They say time heals all wounds and it has been twelve days since the Imogene Pass Run. Any muscular discomfort and lingering memories of how very difficult it is to breathe while running at over 13,000 feet is all gone (forgotten).
A group of Pagosa runners participated in the 37th annual Imogene Pass Run: Roger Jensen (first in his age group with a time of 3:25:57), Jurgen Montgomery (third in his age group with a time of 2:49:38), Pat O’Brien (3:14:53), Clint Alley (3:52:14), John Barry III (4:04:37), Stephanie Jones (4:34:41), Nancy Murri (4:39:29), Monica Montoya Alley (4:41:35), Beth Jones (4:51:51), Suzette Cass (4:53:32), Kerry Blackley (5:30:57) and Rita Jensen who ran a fast first half and had a great time. They all got through the steep ascent and gutted out the even steeper descent. They even managed a smile at the finish line.
There are few greater emotional feelings than finishing a tough race. And there are few worse physical feelings than finishing a tough race. And so they all have their goals for next year at the finish line in Telluride. It’s a dual aim for better times and even better feelings. They will do what they know how to do: run steady, heads up, enjoying the ambience and just keep going. Another finish line comes into focus.
Through the years, participants in the Imogene Pass Run have encountered a variety of weather conditions. Starting out in Ouray at 7,800 feet, the 17.1-mile race summits at 13,114 feet and then descends into Telluride at 8,745 feet. In good-weather years, the challenge of the traverse is rewarded by unsurpassed vistas and in the bad-weather years, the wind, fog, rain and/or snow along the course make a successful arrival in Telluride a virtual rite of passage into the realm of true mountain running.
As many of you are aware, the Pagosa Area Water and Sanitation District will soon be decommissioning the Highlands Sewer Lagoons facility located approximately five miles north of U.S. 160 on North Pagosa Boulevard.
These are the treatment lagoons that primarily service the Lake Hatcher Park and Highlands Estates subdivisions. The new sewer line that is being installed parallel to North Pagosa Boulevard will now pipe the sewage directly to the Vista Treatment Plant. PAWSD will be reclaiming the Highlands facility next year, which sits on three properties totaling approximately six acres, filling in the lagoons, grading the properties and revegetating the land.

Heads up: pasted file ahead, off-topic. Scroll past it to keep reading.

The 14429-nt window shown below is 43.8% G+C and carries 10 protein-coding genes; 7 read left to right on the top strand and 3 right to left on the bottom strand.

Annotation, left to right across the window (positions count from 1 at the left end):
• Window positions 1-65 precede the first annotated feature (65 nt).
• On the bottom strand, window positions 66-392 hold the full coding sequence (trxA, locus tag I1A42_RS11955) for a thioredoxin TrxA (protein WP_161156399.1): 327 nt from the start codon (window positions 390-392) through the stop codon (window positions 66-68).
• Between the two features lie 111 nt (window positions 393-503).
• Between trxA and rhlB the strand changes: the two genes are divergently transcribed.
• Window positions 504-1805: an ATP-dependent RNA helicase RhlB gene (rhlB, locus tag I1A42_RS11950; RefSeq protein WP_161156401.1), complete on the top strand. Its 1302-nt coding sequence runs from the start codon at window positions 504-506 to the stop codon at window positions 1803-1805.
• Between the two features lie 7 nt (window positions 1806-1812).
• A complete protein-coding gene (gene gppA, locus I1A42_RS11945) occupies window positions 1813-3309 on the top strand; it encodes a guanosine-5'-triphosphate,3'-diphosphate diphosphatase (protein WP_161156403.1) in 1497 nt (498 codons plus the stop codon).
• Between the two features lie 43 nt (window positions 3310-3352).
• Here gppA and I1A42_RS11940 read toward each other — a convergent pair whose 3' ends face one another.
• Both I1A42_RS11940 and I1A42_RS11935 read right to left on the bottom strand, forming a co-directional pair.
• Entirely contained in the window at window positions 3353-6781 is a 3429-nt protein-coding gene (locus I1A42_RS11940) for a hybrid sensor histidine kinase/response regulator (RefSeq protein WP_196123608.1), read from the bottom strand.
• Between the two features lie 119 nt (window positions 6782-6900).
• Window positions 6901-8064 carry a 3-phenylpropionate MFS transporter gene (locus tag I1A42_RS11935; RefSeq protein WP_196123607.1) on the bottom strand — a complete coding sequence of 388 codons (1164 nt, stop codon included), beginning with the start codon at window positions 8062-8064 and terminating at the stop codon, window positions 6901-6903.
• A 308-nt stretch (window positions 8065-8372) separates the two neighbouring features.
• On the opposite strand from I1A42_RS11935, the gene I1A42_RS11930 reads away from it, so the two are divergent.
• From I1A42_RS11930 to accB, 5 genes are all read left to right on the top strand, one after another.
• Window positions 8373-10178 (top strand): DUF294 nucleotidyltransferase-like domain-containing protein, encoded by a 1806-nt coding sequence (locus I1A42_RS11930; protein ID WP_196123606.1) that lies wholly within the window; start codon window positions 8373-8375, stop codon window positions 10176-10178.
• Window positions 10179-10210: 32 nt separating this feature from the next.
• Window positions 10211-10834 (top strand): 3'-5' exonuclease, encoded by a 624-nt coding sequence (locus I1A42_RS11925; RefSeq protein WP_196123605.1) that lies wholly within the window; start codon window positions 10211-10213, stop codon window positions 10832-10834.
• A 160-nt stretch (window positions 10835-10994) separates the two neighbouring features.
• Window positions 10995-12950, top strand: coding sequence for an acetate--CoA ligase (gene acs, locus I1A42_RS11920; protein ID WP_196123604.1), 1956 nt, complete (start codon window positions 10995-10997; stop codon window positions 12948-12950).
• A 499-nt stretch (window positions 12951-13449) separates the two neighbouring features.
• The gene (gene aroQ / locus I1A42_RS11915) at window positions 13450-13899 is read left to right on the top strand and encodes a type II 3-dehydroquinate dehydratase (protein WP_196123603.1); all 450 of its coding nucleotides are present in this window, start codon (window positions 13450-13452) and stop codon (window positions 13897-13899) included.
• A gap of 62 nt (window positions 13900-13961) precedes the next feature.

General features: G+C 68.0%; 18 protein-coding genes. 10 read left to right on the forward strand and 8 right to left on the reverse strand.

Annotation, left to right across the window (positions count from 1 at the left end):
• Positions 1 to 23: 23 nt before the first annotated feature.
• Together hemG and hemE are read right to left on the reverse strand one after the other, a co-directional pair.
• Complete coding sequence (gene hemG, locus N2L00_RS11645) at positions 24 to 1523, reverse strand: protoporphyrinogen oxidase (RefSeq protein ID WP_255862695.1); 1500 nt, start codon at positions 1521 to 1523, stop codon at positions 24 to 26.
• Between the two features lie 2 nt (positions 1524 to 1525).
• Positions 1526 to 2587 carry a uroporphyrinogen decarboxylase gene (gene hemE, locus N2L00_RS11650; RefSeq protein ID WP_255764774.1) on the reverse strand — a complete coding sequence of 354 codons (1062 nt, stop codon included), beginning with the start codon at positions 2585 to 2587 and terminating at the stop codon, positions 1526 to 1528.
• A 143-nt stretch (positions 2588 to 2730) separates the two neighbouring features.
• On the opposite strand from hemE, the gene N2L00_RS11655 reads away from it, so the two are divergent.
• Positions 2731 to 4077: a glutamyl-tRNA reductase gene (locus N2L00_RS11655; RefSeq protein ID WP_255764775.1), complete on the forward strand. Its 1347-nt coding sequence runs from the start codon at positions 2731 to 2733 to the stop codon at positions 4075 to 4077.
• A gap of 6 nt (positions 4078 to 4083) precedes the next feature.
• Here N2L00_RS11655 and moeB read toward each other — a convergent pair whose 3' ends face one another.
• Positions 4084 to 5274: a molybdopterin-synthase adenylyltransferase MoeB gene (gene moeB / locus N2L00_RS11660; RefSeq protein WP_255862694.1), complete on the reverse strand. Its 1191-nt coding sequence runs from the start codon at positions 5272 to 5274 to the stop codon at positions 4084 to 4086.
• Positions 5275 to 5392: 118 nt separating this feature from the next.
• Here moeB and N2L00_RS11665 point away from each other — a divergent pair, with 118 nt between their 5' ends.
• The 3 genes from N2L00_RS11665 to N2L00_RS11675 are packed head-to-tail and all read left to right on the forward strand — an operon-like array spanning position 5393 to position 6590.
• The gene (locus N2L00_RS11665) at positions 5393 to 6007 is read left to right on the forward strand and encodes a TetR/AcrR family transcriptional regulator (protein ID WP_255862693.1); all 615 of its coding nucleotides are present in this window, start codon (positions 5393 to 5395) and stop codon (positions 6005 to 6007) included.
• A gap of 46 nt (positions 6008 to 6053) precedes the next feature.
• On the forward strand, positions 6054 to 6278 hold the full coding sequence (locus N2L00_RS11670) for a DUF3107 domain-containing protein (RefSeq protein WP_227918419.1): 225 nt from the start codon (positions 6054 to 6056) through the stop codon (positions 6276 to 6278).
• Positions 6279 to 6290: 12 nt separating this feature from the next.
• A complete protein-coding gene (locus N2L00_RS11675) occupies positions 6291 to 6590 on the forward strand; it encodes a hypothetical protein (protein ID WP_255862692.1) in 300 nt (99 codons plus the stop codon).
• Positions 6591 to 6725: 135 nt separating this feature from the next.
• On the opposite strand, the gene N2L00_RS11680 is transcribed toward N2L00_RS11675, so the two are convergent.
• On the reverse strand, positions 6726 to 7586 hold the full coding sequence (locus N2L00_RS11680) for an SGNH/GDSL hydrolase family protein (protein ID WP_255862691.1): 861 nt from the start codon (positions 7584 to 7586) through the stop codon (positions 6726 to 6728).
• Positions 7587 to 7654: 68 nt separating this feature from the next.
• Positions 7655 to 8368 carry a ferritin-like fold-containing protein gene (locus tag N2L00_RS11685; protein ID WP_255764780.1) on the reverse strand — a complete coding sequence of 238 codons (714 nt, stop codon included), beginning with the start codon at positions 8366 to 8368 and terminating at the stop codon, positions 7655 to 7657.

Last week at the PAWSD Board of Directors meeting, the PLPOA requested that PAWSD consider the possibility of leasing one of those properties to the PLPOA for the purpose of developing a National Forest access trailhead and parking amenity.
The PAWSD board agreed to this proposal, granting a six-year recreational lease to the PLPOA for that purpose. Those three properties are in the Martinez Mountain Estates I subdivision and are located directly adjacent to the National Forest. The trail systems in the Turkey Springs area of the forest are becoming more and more popular and having another forest access location that will include parking, trailhead signs, a short segment of trail to the forest, a new forest gate and maybe a picnic area will certainly be a benefit for area residents.
The decommissioning will likely take place next summer and the parking and trailhead facility should be built sometime late next summer or early fall 2011.
The PLPOA is exploring additional parking and trailhead locations along the North Pagosa Boulevard corridor and more details will be available next spring.
The Forest Service is currently seeking public comments in the initial public scoping phase of the proposed Turkey Springs Travel Management Plan. This proposed travel management plan covers recreational trails in the Turkey Springs area to the west of Pagosa Lakes to U.S. 160 and the First Fork Road of the Piedra River, north to Monument Park. The purpose of the plan is to develop a long-term trail use and trail type management plan in Turkey Springs.
For more information, watch The SUN or contact the Pagosa Ranger District office.